Nagoya Hotel, Nagoya, c. 1900.

1900sArchitectureOutside Tokyo
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Nagoya Hotel, Nagoya, c. 1900.

The Nagoya Hotel, Nagoya, c. 1900. It was here where Prince Arthur of Great Britain stayed during his tour of Japan in February, 1906.

“[The] Nagoya Hotel is a fine building in strictly foreign style. The food is most good; the management excellent. The proprietor, who is by trade a carpenter, designed himself the interior of his house in a most charming and artistic way; the dining room, in plain maple and hinoki [Japanese cypress], is a dream of beauty. There are reading rooms, smoke rooms, card rooms, and more things of comfort than one would ever expect to find in this out of the way place. My respects to it.”

The Land of the Tatami: Travels in Japan, by George T. Murray, 1906

Nagoya Hotel, Nagoya, c. 1900, with inset illustration of Nagoya Castle.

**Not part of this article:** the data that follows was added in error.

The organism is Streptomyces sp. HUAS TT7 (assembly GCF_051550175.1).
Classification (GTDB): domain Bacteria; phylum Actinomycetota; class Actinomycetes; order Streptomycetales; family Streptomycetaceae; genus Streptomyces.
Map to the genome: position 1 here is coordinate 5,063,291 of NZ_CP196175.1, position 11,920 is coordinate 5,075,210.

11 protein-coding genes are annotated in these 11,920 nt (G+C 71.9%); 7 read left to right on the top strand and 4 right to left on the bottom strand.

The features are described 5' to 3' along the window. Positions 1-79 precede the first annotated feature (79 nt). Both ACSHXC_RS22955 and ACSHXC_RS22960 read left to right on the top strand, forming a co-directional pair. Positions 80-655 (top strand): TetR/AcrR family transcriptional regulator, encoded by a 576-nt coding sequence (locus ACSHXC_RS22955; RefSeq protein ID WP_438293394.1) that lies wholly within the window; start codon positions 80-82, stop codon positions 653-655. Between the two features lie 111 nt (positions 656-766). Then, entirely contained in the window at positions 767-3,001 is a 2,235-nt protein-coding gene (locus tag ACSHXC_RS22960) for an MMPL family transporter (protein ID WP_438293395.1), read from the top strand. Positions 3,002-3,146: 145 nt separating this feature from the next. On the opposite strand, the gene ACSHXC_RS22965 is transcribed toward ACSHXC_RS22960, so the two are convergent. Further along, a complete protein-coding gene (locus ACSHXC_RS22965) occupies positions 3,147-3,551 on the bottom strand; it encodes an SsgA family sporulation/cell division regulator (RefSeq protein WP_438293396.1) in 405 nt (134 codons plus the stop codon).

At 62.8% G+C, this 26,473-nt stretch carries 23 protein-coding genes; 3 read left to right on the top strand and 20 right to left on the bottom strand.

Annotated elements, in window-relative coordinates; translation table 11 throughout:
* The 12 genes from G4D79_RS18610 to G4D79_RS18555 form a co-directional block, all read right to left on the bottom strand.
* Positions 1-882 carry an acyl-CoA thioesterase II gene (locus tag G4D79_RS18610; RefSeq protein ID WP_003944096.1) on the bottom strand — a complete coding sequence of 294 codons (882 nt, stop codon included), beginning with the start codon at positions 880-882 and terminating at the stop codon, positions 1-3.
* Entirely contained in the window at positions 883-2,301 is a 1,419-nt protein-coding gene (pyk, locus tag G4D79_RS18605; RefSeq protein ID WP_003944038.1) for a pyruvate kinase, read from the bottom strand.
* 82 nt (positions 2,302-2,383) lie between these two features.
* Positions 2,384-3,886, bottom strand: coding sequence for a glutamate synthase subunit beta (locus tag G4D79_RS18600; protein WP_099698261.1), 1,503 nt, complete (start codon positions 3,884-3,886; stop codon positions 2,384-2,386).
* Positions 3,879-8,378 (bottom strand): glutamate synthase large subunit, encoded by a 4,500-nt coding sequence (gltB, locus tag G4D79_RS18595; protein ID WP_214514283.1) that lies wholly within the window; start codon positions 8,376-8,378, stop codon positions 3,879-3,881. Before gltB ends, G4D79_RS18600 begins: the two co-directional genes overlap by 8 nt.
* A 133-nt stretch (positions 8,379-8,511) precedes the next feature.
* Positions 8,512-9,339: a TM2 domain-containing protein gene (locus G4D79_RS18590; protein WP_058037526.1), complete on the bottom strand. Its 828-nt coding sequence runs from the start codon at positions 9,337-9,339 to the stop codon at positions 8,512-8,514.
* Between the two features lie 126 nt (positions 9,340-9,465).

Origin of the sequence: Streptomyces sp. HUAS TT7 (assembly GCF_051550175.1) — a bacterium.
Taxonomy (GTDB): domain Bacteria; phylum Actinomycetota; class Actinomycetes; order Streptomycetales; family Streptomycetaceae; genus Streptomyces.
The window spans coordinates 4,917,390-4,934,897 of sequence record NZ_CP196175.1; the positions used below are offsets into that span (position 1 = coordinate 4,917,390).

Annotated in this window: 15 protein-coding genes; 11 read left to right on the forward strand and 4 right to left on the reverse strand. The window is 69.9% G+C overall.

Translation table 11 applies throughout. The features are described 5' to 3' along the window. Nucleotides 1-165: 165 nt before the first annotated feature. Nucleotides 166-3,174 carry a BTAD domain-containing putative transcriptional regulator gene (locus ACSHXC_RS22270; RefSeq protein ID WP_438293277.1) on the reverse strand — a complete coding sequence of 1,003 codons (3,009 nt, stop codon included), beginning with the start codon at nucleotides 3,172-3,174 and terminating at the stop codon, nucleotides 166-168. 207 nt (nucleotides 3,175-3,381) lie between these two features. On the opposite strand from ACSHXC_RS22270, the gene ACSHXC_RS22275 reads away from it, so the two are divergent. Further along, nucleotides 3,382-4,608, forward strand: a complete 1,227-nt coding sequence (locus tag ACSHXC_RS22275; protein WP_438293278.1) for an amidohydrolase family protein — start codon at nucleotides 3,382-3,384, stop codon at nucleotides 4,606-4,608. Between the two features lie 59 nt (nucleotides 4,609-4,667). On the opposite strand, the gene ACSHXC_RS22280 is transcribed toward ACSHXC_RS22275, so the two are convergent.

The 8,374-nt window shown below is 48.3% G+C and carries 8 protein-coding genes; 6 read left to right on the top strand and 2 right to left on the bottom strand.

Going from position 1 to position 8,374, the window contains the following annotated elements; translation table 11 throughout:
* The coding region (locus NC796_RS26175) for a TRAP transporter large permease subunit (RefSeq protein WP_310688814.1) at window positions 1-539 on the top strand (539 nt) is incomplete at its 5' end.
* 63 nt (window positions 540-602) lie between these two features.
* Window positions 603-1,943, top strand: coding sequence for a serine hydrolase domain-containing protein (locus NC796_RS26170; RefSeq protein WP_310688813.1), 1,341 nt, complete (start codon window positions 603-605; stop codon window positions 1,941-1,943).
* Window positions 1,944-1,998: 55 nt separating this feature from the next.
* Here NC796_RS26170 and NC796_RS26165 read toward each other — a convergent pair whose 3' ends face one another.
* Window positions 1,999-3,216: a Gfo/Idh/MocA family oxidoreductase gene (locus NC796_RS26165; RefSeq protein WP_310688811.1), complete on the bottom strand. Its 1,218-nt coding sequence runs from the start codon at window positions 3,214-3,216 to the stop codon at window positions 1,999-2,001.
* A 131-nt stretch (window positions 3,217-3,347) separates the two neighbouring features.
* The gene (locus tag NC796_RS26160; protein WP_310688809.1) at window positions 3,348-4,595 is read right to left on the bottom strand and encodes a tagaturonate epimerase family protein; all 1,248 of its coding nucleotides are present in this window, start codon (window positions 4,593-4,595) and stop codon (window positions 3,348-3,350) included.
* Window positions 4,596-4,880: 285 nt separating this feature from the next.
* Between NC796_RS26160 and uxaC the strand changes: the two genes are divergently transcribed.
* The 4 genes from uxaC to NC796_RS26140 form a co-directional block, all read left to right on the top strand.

“Nagoya, like most other large towns, possesses a number of new, uninteresting buildings in the style or no style known in the Japan of to-day as ‘foreign.’ Such are the Prefecture and local Assembly Hall, opposite which stands a monument, shaped like a fuse, dedicated to the memory of deceased soldiers.

“The pepper-caster top of the Nagoya Hotel looms above the rest as a convenient beacon.”

A Handbook for Travellers in Japan, by Basil Hall Chamberlain & W. B. Mason, 1913

Street entrance of the Nagoya Hotel, Nagoya, ca. 1920.

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